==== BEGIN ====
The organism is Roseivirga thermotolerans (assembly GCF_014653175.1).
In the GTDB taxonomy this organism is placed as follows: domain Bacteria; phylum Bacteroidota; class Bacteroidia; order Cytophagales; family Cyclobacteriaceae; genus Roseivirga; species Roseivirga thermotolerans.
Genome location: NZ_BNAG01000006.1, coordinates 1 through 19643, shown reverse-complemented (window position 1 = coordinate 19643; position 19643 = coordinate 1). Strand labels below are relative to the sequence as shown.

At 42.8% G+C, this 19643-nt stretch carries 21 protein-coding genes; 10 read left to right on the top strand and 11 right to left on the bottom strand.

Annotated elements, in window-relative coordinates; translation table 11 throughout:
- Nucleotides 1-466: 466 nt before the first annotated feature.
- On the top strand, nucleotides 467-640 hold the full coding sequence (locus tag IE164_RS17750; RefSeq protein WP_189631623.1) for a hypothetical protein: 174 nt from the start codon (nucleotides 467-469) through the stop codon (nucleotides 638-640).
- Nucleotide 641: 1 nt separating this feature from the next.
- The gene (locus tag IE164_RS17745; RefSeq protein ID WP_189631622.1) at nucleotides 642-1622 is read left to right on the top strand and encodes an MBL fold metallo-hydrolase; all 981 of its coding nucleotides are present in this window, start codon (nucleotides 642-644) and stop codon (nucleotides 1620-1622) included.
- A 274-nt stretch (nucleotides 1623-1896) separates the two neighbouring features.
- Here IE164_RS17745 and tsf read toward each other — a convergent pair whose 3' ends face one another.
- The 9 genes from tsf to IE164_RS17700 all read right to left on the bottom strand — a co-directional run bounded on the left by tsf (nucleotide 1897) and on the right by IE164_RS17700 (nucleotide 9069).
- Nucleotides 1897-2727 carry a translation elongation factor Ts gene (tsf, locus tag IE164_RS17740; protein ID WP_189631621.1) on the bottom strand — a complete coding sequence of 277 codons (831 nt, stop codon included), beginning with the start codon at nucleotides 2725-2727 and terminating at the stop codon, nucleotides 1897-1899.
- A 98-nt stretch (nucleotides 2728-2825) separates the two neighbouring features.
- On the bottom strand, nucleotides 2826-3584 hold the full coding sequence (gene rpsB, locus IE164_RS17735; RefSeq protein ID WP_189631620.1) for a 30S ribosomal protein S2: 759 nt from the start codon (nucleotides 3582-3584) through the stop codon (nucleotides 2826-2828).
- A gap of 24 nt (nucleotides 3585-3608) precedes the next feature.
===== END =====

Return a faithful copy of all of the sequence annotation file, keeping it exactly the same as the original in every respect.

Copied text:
The organism is Roseivirga thermotolerans (assembly GCF_014653175.1).
In the GTDB taxonomy this organism is placed as follows: domain Bacteria; phylum Bacteroidota; class Bacteroidia; order Cytophagales; family Cyclobacteriaceae; genus Roseivirga; species Roseivirga thermotolerans.
Genome location: NZ_BNAG01000006.1, coordinates 1 through 19643, shown reverse-complemented (window position 1 = coordinate 19643; position 19643 = coordinate 1). Strand labels below are relative to the sequence as shown.

At 42.8% G+C, this 19643-nt stretch carries 21 protein-coding genes; 10 read left to right on the top strand and 11 right to left on the bottom strand.

Annotated elements, in window-relative coordinates; translation table 11 throughout:
- Nucleotides 1-466: 466 nt before the first annotated feature.
- On the top strand, nucleotides 467-640 hold the full coding sequence (locus tag IE164_RS17750; RefSeq protein WP_189631623.1) for a hypothetical protein: 174 nt from the start codon (nucleotides 467-469) through the stop codon (nucleotides 638-640).
- Nucleotide 641: 1 nt separating this feature from the next.
- The gene (locus tag IE164_RS17745; RefSeq protein ID WP_189631622.1) at nucleotides 642-1622 is read left to right on the top strand and encodes an MBL fold metallo-hydrolase; all 981 of its coding nucleotides are present in this window, start codon (nucleotides 642-644) and stop codon (nucleotides 1620-1622) included.
- A 274-nt stretch (nucleotides 1623-1896) separates the two neighbouring features.
- Here IE164_RS17745 and tsf read toward each other — a convergent pair whose 3' ends face one another.
- The 9 genes from tsf to IE164_RS17700 all read right to left on the bottom strand — a co-directional run bounded on the left by tsf (nucleotide 1897) and on the right by IE164_RS17700 (nucleotide 9069).
- Nucleotides 1897-2727 carry a translation elongation factor Ts gene (tsf, locus tag IE164_RS17740; protein ID WP_189631621.1) on the bottom strand — a complete coding sequence of 277 codons (831 nt, stop codon included), beginning with the start codon at nucleotides 2725-2727 and terminating at the stop codon, nucleotides 1897-1899.
- A 98-nt stretch (nucleotides 2728-2825) separates the two neighbouring features.
- On the bottom strand, nucleotides 2826-3584 hold the full coding sequence (gene rpsB, locus IE164_RS17735; RefSeq protein ID WP_189631620.1) for a 30S ribosomal protein S2: 759 nt from the start codon (nucleotides 3582-3584) through the stop codon (nucleotides 2826-2828).
- A gap of 24 nt (nucleotides 3585-3608) precedes the next feature.